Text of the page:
When I was growing up, Great Lent was a period of time that seemed to be primarily about eating. We “fasted” during Lent, which meant abstaining from meat, dairy and oil. Children were not expected to fast the entire forty days, but did so on Wednesdays and Fridays. This meant pouring orange juice on my breakfast cereal instead of milk, and eating various meatless, dairy-free Middle Eastern dishes.

My memories of Lent are not particularly unhappy, which is perhaps why, as an adult religious liberal I found it unproblematic to take up a forty-day spiritual discipline in the spring.

Indeed, I discovered Unitarian Universalism as a youth and signed the membership book as soon as I turned eighteen, as required by my congregation’s bylaws. And as the years went by, it seemed that seasons changed, the wheel of the year turned, and yet went unremarked in our worship life. There was Christmas and Easter. My home congregation celebrated communion twice a year, on the Sunday closest to All Souls Day and on Easter Sunday.

Aside from these occasions, and the eventual introduction of ingathering in September and a flower ceremony in June, there were no feasts, no seasons—not liturgically. It was the constant, unrelenting bright light of the rational, no shadows, no waxing or waning. We focused on ideas, principles and moral arguments, history and theology and ethics.

As exciting and as stimulating as this all was, a part of me left the table hungry. Something was missing. There was no enchantment, little poetry liturgically. What ritual gestures there were (this was, by the way, a very long time ago) were done awkwardly. I somehow needed to know that we were in sync with the rhythms of creation, that seasonal celebrations gave us insight into our place in the interrelated web of life.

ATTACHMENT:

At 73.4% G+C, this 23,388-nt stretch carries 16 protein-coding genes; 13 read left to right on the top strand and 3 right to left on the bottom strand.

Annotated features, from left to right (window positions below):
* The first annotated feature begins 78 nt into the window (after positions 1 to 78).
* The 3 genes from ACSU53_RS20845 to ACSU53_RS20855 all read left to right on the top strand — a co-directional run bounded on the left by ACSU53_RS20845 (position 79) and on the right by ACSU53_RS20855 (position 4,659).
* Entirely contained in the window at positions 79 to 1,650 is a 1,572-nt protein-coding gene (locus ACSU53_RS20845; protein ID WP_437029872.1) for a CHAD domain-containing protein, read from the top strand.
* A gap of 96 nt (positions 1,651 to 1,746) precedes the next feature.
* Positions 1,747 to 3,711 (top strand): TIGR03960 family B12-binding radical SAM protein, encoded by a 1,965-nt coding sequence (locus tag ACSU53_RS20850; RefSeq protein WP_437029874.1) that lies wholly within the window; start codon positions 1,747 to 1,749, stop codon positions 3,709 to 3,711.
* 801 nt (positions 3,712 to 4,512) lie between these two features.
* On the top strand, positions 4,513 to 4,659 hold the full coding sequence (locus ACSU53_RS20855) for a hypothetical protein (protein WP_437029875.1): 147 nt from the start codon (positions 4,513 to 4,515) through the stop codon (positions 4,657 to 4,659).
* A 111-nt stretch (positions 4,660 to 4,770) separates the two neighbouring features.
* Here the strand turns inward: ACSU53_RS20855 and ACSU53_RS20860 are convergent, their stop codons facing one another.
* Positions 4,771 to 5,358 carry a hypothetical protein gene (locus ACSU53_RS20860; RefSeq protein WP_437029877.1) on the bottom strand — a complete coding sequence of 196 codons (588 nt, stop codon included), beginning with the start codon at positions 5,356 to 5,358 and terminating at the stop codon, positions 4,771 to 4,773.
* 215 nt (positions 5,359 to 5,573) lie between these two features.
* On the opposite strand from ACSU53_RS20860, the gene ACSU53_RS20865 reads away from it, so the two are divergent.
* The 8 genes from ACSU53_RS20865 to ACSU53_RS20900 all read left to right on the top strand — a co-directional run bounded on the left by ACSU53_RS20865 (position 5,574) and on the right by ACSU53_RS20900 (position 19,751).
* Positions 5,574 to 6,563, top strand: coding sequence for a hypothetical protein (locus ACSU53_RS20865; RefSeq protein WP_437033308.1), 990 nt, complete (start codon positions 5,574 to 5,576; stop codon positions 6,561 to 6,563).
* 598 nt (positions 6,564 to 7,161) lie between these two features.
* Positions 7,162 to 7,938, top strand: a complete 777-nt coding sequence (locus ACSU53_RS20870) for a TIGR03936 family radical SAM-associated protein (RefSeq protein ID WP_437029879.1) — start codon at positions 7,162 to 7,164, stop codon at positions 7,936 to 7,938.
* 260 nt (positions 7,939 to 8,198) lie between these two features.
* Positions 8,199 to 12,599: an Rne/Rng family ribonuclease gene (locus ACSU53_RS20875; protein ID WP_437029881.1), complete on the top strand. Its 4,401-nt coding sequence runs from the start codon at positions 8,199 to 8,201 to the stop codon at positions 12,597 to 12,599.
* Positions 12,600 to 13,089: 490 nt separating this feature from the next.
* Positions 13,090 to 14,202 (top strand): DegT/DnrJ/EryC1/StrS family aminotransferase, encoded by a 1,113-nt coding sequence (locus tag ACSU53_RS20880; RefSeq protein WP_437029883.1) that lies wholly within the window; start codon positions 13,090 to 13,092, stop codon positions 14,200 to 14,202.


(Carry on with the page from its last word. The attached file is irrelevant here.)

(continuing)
For us rational Unitarian Universalists, as CS Lewis describes the Hundred Year Winter of the White Witch, it was always winter and never Christmas.

After several years as a UU, instinctively grasping toward something more Earth-centered and spiritual, I decided one year to observe Lent. There was something about this practice that spoke to my condition, wanting a spiritual discipline that connected me to a season.

It is interesting to me now, many years later, that this should be the case. Why Lent?

To be honest, I don’t know what I did that first year. I could have poured orange juice on my cereal for a month for all I know. But the point was that this season should have a different texture from other seasons, that time had different textures, that the movement of the Earth could be observed as meaningful.

The connection with healthful food was also a draw, of giving up something unwholesome. The memory of vegetarian and vegan eating drew me to my best intentions to eat in ways that were healthy for me and good for the planet.